Adapted from Gourmet, September 2001, the fiftieth anniversary edition that collected the best recipes. This recipe was originally printed in January 1985. Says Gourmet: In this intriguing shrimp in adobo from Elisabeth Lambert Ortiz, the ancho chiles—sweeter and milder than you might expect—are tempered by the acidity of white wine and vinegar and offset by buttery avocados.
We have enjoyed this delicious spicy shrimp so often. Chris and Andy are fans too. Opening the bottle of white wine to get ½ cup for the recipe always seems to end with an empty bottle at the end of the wonderful meal.
Remember to start your rice first. Once or twice we ended up with spicy shrimp and nothing to put them over.
4 large dried ancho chiles (2 oz)
3-4 tablespoons warm water
1 medium onion, chopped
2 garlic cloves, chopped
¼ teaspoon dried oregano, crumbled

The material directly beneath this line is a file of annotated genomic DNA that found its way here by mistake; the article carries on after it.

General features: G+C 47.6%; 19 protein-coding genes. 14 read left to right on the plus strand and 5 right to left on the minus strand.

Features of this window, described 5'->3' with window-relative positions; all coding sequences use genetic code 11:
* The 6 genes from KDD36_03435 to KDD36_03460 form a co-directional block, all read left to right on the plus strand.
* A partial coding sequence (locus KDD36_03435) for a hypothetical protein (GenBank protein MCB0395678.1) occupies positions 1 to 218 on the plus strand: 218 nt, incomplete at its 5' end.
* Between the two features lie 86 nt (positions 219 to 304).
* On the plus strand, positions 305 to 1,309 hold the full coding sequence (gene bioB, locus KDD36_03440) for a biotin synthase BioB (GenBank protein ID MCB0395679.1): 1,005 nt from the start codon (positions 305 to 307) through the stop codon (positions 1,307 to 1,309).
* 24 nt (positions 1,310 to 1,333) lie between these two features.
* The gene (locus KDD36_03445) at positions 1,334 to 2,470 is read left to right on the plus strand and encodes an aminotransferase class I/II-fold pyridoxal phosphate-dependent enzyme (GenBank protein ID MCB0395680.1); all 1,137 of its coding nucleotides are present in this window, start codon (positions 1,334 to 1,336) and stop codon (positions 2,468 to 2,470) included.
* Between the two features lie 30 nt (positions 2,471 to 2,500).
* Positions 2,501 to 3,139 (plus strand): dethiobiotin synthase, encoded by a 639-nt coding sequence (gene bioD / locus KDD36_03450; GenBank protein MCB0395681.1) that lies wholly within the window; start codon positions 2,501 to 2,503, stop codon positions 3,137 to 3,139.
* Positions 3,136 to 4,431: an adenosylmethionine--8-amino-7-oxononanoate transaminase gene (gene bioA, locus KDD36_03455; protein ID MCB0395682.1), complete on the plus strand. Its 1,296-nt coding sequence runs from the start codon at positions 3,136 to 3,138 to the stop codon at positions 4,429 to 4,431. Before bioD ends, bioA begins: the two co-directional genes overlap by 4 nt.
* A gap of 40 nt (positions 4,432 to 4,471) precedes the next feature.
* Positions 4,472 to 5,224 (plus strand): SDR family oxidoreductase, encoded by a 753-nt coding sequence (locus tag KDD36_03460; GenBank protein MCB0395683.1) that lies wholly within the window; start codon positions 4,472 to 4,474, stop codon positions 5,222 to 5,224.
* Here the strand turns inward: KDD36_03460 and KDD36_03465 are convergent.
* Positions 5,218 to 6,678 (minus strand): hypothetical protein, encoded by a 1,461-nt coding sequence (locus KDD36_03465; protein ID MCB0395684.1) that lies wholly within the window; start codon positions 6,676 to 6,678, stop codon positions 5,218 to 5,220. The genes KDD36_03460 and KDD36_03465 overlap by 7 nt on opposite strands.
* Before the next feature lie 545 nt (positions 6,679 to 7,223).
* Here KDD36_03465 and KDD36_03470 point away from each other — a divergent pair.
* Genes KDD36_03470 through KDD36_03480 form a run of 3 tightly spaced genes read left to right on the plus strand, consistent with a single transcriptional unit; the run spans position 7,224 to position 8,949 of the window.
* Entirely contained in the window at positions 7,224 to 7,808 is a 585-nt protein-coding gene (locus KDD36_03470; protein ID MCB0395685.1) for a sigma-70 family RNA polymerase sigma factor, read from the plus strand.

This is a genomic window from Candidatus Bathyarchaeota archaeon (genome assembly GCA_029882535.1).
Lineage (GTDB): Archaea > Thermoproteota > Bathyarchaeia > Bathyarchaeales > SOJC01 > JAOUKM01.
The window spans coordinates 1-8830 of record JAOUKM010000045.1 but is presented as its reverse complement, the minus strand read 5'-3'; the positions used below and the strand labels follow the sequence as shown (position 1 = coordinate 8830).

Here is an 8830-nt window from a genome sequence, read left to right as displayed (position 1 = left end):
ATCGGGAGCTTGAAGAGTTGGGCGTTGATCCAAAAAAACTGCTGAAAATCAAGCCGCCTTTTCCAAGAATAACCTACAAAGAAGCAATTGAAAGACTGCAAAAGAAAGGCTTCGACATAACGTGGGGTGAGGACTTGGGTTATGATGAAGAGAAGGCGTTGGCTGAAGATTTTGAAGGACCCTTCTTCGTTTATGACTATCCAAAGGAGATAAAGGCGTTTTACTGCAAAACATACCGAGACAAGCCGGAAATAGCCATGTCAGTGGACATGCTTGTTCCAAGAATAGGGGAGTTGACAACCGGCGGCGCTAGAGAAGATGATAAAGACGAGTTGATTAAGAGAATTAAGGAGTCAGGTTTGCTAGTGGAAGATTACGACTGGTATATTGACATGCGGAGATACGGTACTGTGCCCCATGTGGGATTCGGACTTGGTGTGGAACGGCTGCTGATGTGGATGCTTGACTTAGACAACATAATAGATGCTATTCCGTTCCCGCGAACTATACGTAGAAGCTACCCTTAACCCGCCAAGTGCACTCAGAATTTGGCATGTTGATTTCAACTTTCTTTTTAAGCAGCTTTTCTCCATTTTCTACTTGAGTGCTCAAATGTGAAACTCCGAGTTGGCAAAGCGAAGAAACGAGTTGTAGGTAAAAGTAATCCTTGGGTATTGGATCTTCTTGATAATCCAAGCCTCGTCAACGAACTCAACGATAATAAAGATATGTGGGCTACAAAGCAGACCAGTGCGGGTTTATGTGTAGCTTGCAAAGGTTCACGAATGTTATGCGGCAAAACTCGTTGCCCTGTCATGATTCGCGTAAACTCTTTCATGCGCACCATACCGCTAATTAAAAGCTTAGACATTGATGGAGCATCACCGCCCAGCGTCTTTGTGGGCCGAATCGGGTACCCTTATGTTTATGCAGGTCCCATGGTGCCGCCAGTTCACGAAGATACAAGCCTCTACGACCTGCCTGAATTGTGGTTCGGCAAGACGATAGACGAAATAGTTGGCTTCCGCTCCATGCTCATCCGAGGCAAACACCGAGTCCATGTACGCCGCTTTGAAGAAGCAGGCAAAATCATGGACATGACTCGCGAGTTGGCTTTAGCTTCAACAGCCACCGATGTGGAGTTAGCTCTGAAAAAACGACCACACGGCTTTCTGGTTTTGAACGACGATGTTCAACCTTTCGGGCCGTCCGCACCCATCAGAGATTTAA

¼ cup olive oil
½ cup dry white wine
¼ cup distilled white vinegar
1½ teaspoons sugar
½ teaspoon salt
1 pound to 1½ pounds large shrimp, shelled and deveined
Garnish: diced avocados and chopped fresh cilantro
Accompaniment: steamed rice
Heat a dry griddle or heavy skillet (preferably cast-iron) over moderate heat until hot and toast chiles, 1 or 2 at a time, pressing down with tongs, a few seconds on each side to make more pliable. Discard stems, seeds, and veins and tear chiles into small pieces.
Soak chiles in 1 ½ cups warm water 30 minutes, then drain. Purée chiles, onions, garlic, and oregano in a blender or food processor with 3-4 tablespoons warm water (enough to form a thick purée).
Heat oil in a 12-inch heavy skillet over moderate heat until hot but not smoking, then stir in purée and cook, stirring constantly, 5 minutes. Add wine, vinegar, sugar, and salt and simmer, stirring, 5 minutes. (Sauce should be very thick.)
Add shrimp, stirring to coat, and simmer, covered, until shrimp are just cooked through, 4 to 6 minutes. Season with salt and serve over rice.